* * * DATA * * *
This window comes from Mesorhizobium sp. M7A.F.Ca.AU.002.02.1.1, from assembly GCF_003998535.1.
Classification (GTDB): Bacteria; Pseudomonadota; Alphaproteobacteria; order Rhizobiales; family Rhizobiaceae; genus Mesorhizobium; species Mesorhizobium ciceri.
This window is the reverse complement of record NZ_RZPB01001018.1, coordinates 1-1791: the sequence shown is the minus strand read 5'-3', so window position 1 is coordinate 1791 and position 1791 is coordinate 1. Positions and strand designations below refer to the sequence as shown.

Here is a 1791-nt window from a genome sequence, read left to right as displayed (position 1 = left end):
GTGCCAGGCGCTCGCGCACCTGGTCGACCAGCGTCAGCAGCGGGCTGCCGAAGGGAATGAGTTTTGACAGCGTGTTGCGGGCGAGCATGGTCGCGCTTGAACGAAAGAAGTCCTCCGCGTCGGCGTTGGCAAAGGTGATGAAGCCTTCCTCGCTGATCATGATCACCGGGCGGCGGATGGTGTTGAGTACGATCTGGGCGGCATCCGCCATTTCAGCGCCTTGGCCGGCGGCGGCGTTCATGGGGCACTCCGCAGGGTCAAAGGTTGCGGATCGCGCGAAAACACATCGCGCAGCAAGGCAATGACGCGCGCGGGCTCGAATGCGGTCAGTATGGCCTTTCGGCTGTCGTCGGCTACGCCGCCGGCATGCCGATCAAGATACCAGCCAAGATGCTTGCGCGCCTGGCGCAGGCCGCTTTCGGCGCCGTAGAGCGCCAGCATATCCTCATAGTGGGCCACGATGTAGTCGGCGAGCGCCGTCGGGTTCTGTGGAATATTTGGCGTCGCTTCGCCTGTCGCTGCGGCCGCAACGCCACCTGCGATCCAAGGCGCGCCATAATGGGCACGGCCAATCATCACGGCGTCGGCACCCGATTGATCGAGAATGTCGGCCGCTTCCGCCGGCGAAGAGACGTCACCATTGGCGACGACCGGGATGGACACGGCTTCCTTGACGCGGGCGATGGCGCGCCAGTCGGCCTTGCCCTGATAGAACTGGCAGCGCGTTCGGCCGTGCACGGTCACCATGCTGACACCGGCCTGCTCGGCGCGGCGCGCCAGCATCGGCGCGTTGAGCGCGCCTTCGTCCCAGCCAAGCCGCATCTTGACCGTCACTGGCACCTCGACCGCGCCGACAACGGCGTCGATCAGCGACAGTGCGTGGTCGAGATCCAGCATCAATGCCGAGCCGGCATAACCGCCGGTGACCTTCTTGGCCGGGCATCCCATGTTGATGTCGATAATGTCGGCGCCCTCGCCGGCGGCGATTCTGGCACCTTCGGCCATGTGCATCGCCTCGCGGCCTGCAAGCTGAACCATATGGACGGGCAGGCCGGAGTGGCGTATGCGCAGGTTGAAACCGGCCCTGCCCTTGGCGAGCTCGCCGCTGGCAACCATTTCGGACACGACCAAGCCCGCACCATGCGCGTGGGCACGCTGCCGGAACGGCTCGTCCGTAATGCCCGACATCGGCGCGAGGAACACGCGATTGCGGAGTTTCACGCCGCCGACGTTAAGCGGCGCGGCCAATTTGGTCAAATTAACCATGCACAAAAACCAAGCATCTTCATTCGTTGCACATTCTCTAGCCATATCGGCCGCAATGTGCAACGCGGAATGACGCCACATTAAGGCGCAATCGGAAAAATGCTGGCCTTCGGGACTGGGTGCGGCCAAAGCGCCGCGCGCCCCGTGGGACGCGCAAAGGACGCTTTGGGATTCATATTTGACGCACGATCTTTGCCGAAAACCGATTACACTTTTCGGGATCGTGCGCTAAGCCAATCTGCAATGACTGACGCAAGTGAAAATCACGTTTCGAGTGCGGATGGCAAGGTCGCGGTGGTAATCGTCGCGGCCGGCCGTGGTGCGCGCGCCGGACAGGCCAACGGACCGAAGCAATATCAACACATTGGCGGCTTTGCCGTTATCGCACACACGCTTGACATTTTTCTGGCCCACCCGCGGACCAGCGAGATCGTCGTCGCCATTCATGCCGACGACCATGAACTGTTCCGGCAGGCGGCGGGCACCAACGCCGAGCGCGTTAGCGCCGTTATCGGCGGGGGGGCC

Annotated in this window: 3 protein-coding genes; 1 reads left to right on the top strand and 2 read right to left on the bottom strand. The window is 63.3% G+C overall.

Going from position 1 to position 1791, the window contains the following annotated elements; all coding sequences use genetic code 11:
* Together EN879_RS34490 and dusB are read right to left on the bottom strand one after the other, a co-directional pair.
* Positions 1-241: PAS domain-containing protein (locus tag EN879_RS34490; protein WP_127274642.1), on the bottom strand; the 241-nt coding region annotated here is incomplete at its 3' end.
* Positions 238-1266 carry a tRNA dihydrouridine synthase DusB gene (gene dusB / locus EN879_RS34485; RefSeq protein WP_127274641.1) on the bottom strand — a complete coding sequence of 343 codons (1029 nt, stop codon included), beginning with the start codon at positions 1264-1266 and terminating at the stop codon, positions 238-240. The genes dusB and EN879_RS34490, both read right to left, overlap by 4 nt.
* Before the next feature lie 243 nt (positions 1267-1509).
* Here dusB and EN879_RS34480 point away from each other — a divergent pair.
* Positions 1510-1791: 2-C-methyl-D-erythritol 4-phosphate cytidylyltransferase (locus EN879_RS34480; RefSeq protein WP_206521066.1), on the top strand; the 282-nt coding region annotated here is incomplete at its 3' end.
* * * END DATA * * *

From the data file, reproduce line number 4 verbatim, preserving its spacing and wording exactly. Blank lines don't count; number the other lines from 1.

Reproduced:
Here is a 1791-nt window from a genome sequence, read left to right as displayed (position 1 = left end):